Bongwater was an oftentimes trippy college rock band formed by Ann Magnuson and Mark Kramer (boss of the Shimmy Disc record label) in 1985 and dissolved in 1992. Earlier recordings consisted of psychedelic-era cover songs, sound collages and original songs in an abrasive and/or abstract, dense and sludgy experimental style, which approach evolved into a more normal poppy, sexy approach which still retained an experimental edge as well as retaining the surreal and wicked, often self-deprecating wit which had distinguished the group’s earlier releases. Bongwater had three major college radio hits, “The Power of Pussy”, “Obscene and Pornographic Art” and “Folk Song”, and several chart successes until personality clashes split up the duo.
As much a performance art troupe as a band, Bongwater was the brainchild of guitarist (Mark) Kramer — chief of the Shimmy-Disc label and a former member of Shockabilly — and actress Ann Magnuson, best known to mainstream audiences for her role in the ABC sitcom Anything But Love as well as the feature film Making Mr. Right. Kramer and Magnuson first met at her downtown New York nightspot Club 57, where he engineered the sound for her performances with the all-female percussion group Pulsalamma; after forming Bongwater in 1985, the duo enlisted avant-garde guitarist Fred Frith to record their 1987 EP debut Breaking No New Ground, a crazed neo-psychedelic set typified by Magnuson’s surreal narratives, often inspired by her dreams about major celebrities and fellow downtown NYC denizens.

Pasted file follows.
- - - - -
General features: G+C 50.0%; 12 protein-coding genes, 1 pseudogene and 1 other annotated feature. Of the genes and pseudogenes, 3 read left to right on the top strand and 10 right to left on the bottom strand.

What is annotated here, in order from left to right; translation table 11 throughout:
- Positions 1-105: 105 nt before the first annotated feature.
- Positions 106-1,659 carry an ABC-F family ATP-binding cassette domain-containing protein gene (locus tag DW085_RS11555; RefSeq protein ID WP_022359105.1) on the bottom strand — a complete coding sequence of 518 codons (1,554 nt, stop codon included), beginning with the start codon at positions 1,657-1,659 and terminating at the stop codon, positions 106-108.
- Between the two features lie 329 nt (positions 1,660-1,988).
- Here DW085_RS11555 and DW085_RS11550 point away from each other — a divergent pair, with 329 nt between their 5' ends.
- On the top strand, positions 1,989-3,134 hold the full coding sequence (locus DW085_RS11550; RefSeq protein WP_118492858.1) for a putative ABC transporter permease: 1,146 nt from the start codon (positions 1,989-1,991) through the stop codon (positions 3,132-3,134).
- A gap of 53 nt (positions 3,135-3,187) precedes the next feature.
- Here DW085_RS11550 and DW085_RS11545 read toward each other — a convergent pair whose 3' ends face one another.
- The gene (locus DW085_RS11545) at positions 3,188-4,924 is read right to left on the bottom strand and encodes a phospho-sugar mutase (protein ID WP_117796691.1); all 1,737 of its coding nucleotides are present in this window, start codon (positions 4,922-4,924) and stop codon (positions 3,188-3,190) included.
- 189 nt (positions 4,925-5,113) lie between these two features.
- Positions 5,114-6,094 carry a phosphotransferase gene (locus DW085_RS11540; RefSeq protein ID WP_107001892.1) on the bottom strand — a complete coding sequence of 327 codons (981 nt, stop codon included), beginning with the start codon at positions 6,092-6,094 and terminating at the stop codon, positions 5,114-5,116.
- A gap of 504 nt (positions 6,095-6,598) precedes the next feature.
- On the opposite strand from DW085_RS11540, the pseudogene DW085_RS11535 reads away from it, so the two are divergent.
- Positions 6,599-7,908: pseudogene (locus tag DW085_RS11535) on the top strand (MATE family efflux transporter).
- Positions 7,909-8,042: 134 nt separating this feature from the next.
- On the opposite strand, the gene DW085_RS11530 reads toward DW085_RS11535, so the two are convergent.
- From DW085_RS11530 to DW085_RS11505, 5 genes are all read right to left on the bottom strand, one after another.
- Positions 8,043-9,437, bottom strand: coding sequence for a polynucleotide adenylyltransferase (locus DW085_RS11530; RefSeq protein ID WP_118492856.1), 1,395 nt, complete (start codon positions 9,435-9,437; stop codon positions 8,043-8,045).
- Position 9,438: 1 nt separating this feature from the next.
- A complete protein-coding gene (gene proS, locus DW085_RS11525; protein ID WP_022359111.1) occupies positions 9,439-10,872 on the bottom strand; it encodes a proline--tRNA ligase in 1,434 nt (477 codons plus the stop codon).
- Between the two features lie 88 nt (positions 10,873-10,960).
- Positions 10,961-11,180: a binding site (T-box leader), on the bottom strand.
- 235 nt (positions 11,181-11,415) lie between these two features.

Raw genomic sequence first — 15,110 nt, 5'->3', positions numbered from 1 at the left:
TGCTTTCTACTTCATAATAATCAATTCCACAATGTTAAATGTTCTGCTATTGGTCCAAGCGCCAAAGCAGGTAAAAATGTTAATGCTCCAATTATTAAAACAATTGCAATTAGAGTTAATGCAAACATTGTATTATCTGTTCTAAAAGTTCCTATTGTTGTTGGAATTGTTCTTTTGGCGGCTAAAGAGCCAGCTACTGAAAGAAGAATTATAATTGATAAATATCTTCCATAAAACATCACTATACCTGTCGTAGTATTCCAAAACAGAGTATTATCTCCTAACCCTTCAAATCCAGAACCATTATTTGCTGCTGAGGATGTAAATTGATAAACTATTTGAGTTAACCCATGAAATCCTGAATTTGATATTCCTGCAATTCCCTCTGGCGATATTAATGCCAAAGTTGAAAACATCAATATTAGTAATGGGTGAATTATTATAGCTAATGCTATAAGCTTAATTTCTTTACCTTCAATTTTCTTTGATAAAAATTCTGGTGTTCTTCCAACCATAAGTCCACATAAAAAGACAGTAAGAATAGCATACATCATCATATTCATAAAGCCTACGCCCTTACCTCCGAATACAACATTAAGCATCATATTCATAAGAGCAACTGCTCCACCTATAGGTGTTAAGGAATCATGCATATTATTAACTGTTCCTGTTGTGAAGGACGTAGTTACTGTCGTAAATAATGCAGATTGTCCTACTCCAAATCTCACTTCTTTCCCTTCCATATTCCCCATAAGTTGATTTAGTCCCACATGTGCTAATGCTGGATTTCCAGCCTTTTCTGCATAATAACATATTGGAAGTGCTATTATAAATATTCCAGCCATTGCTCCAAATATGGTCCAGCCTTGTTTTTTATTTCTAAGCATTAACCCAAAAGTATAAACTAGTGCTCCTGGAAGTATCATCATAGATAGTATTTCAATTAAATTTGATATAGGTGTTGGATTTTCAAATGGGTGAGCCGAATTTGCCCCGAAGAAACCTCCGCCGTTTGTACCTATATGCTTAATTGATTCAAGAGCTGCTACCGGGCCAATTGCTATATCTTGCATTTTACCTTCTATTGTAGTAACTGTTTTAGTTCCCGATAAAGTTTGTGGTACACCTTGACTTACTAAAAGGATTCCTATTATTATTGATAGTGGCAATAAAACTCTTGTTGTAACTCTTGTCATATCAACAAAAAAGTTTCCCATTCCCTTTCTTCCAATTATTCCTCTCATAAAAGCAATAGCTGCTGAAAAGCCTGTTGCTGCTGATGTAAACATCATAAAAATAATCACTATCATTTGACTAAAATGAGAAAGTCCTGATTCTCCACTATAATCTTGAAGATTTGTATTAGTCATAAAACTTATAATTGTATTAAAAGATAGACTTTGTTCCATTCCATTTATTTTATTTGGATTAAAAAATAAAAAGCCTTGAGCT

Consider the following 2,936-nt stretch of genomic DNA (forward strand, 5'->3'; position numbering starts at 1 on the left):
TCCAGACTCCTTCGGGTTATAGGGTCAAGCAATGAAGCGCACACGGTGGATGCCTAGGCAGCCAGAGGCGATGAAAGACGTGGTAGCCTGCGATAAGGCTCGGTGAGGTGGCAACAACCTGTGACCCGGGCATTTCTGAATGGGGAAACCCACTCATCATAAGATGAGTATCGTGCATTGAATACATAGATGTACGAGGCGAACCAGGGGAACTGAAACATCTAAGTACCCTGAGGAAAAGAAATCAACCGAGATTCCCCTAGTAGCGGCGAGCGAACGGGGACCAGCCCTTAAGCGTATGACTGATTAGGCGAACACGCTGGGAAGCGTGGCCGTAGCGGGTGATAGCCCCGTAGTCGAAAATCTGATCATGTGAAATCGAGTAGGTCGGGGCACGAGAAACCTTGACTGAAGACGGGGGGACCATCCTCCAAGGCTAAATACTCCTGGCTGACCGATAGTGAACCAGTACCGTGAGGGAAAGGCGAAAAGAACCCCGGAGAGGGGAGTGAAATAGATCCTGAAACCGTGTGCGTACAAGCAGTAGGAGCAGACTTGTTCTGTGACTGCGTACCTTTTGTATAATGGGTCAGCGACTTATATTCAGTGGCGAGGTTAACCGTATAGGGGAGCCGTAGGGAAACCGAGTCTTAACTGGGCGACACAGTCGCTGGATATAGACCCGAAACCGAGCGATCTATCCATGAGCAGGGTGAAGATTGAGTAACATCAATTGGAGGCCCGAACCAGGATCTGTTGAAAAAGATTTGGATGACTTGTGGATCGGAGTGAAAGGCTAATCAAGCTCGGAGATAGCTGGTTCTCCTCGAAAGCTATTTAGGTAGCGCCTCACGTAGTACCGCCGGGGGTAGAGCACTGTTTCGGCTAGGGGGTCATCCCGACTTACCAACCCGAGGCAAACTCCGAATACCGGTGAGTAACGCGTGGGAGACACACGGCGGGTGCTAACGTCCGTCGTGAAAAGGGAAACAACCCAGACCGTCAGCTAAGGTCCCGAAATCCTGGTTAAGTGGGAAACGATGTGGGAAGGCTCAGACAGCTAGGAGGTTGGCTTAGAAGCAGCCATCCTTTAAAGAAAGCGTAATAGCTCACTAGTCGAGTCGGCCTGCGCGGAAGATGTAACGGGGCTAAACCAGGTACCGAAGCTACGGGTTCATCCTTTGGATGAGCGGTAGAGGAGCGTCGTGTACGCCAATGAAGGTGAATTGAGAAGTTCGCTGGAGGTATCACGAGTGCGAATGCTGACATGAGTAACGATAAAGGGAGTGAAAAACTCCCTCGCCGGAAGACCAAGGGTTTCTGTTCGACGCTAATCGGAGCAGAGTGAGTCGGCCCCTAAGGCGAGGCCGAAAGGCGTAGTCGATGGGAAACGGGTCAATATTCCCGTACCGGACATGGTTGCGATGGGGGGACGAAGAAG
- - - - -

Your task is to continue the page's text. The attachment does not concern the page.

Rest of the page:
After garnering a reputation for their anarchic live sets, Bongwater re-entered Kramer’s Noise New York studios with ex-Phantom Tollbooth guitarist Dave Rick and former Shockabilly drummer David Licht to record 1988’s sprawling two-LP opus Double Bummer, a wildly experimental collection peppered by bizarro-world covers of Gary Glitter’s “Rock and Roll, Pt. 2” and Led Zeppelin’s “Dazed and Confused” (retitled “Dazed and Chinese” and sung in Mandarin) as well as media satires like “Decadent Iranian Country Club” and “David Bowie Wants Ideas.” The follow-up, Too Much Sleep — a collection of lo-fi recordings mottled with dialogue fragments, sampled answering machine messages and television soundbites — appeared in 1989.
With 1991’s The Power of Pussy, Bongwater parodied sex in all its forms; a European tour with rhythm guitarist Dogbowl in tow followed, but Kramer and Magnuson’s complex relationship soon began to unravel, and after one final record, 1992’s The Big Sell-Out, the duo parted both personally and professionally. The dissolution of the partnership was acrimonious, and resulted in a protracted legal battle which ultimately resulted in Shimmy-Disc’s bankruptcy; Magnuson, meanwhile, mounted a solo career, issuing The Luv Show on Geffen in 1995.
~ Jason Ankeny, All Music Guide